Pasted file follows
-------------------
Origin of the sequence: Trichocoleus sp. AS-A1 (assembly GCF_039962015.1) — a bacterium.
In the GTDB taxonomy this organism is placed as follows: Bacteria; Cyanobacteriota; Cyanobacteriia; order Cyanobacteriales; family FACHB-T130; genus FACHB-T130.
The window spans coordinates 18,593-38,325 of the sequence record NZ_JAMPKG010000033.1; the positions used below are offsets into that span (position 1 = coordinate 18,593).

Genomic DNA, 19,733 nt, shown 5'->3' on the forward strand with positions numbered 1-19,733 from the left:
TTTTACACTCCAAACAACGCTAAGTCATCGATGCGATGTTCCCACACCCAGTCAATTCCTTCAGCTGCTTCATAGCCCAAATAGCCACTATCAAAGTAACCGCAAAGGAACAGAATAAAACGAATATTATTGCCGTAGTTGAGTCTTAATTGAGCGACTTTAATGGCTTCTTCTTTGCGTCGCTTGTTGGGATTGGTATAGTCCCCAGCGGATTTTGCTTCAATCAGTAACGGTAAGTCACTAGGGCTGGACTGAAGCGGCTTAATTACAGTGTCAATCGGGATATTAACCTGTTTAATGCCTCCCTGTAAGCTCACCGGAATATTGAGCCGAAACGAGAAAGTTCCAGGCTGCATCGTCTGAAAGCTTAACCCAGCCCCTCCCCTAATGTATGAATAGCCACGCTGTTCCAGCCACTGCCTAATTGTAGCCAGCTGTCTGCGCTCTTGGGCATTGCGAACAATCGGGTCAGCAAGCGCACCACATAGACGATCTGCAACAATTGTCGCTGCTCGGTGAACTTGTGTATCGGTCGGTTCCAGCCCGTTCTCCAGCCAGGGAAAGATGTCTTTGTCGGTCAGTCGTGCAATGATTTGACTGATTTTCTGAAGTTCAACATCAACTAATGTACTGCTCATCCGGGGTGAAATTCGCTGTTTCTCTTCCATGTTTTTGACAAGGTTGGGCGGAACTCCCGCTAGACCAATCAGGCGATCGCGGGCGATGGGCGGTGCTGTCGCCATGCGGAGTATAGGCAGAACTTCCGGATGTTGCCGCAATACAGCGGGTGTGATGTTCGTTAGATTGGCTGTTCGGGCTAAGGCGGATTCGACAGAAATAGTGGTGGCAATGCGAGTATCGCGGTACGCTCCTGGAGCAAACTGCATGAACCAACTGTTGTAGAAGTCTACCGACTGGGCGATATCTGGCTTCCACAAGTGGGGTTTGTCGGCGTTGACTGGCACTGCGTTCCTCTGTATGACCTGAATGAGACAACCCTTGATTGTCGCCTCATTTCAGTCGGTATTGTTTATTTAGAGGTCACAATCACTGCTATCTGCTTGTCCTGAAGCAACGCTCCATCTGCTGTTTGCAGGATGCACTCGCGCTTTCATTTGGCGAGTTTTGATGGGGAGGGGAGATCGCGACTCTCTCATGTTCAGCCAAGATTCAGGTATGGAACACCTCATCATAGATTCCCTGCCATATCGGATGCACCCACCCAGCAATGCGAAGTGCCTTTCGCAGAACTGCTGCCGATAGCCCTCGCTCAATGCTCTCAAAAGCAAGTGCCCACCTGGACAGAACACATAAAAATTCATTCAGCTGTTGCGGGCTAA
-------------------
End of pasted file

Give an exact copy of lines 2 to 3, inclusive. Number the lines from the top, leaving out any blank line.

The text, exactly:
In the GTDB taxonomy this organism is placed as follows: Bacteria; Cyanobacteriota; Cyanobacteriia; order Cyanobacteriales; family FACHB-T130; genus FACHB-T130.
The window spans coordinates 18,593-38,325 of the sequence record NZ_JAMPKG010000033.1; the positions used below are offsets into that span (position 1 = coordinate 18,593).